An Unusual Trio

From 'On the Edge' Remembering Here&Now

An excerpt from Punya’s just published book, On the Edge.

The Third Annual World Celebration in which we expected over 20,000 people to participate was so well organised that we even had loudspeakers on each lamppost broadcasting celebration songs during the line-up for Osho’s drive-by. It felt very phony and it was no wonder that my Swiss friend, Krishna, and some other daring musicians turned up the next day with flute and guitar and played a Sicilian song. One would have expected some repercussion from the peace keepers or guards but, lo and behold, Osho stopped the car and gestured to keep playing and did not move from the spot for an eternity.

musicians at drive-by

If this was the way to get attention then I was going to try my best as well! I immediately went to the garage and, exploiting my Italian connections, convinced one of the mechanics to help me turn an empty spray can into a colourful shaker. As there were no music shops around for miles, one had to be resourceful even if it meant stealing some tiny screws and washers to fill the instrument. During the next day’s line-up I asked Maniko, who had brought along her guitar, to show me how to hold and play the shaker. I was now playing music for my master, even if it was ‘only’ with a shaker. Rattly and noisy things must have been my kind of instruments because I vividly remember the fascination that I had as a teenager, for some blue maracas played in the dance club during my beach holidays in Sestri Levante. […]

At the entrance to Lao Tzu, opposite the pond where I had seen my first and only raccoon, Taru was intoning an Indian chant. Her energy and enthusiasm were as big as her body. When someone (probably a woman) asked why there were eleven men and only ten women on the enlightened list, Osho replied: “Taru counts for two.” Not far from her was Nivedano. He walked up to me and hung a snare drum over my shoulders and gave me two sticks. It felt awkward as my left hand was totally out of sync with my right and my brain could not keep up with the complicated riff I was meant to follow. Milarepa, a handsome Mac truck driver and singer of songs, was next to me. He did not have a much easier time either, judging from the expression on his face.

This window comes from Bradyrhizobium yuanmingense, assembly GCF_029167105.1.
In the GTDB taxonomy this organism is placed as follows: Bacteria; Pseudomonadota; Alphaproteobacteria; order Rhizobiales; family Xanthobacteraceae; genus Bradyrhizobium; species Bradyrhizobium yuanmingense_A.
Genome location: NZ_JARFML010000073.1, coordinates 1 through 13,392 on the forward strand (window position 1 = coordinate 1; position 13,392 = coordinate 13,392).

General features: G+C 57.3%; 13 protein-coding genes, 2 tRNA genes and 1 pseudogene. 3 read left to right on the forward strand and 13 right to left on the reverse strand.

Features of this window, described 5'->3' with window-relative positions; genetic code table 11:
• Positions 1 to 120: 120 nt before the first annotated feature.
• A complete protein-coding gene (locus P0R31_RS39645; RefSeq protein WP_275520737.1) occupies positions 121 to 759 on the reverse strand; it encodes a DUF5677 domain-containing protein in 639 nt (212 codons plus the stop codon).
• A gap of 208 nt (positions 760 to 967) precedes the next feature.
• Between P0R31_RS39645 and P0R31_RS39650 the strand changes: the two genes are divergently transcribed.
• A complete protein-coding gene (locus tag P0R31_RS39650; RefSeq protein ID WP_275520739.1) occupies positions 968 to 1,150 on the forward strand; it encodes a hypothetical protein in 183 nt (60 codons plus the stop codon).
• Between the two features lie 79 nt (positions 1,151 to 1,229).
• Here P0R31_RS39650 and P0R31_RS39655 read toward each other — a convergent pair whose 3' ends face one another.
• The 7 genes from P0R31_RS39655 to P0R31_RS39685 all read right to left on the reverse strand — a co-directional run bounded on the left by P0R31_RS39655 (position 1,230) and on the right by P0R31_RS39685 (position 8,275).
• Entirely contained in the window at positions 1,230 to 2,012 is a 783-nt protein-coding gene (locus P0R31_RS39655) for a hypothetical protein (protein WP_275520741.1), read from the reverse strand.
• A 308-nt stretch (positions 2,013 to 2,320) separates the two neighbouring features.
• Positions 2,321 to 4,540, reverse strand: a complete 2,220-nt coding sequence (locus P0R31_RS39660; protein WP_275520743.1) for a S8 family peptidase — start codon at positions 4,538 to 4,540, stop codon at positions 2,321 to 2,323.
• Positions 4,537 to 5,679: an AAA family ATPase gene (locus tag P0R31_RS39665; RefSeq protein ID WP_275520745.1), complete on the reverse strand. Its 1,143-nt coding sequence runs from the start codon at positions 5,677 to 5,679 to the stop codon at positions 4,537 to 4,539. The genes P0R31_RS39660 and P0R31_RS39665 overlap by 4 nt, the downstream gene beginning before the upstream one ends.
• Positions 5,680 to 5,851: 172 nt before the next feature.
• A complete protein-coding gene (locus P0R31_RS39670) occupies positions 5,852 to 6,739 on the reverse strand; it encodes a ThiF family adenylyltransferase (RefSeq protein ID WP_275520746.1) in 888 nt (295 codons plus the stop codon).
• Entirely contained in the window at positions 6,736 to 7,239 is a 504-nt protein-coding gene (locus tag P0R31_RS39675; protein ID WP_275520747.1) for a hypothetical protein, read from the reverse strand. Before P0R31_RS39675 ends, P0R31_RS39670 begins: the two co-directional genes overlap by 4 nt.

The instruments were stored in a small shed behind Mataji’s house close by. One day Nivedano produced a gourd the size of a big head with bead netting around it. He handed it over to me with a glint in his eyes and I was thus relieved of the drum. I soon figured out different ways of shaking and rotating the gourd to create certain sound effects and came to know that they call it ‘shekere’. Nivedano must have been satisfied with my playing as, together with Rupesh, a Mexican drummer, we left Taru’s group to form a separate trio farther down the road. It was definitely a strange trio: an Italian/Swiss shapely secretary; a young, wild, short-limbed and balding Mexican; and a dark-skinned, lean Brazilian with a nose like an Arab.

Everyone wanted to be next to the musicians to see Osho as long as possible and there was always a great shuffling, so much so that in the end there was no space to move the arms and do the playing. Rupesh came up with a trick whereby we warmed up in one place and, just before the car came around the bend, we ran up the road and placed ourselves comfortably at the very end of the queue.

Our line-up was always the same: first there was me with the shekere, then Rupesh with the doumbek, a small drum made of clay, and lastly Nivedano with the surdo, the big, deep Brazilian drum. Osho always stopped in front of Rupesh and, waving his arms for us to play faster and faster, looked deeply into his eyes. Rupesh was asked to keep his eyes open, but always ended up closing them tightly. A glance from the master might have been welcome but a one minute stare is a frightening affair!

With lovers I had experienced beautiful moments and while dancing I had felt exhilarated and weightless, but what was happening during the drive-by could not be compared to any experiences of the past. It was as if high current electricity streamed from Osho via Rupesh into me, dissolving everything into a white-out. After Osho had driven on I had to wait for a few minutes on the side of the road until I could see the world around me in its proper colour scale again.

Excerpt from Punya’s newly released book, ‘On the Edge’
The illustration shows another group of musicians (Hamido, Anuprabha, Gyaneshwar, Aldo, Swagato)

Read Madhuri’s review: On the Edge by Punya

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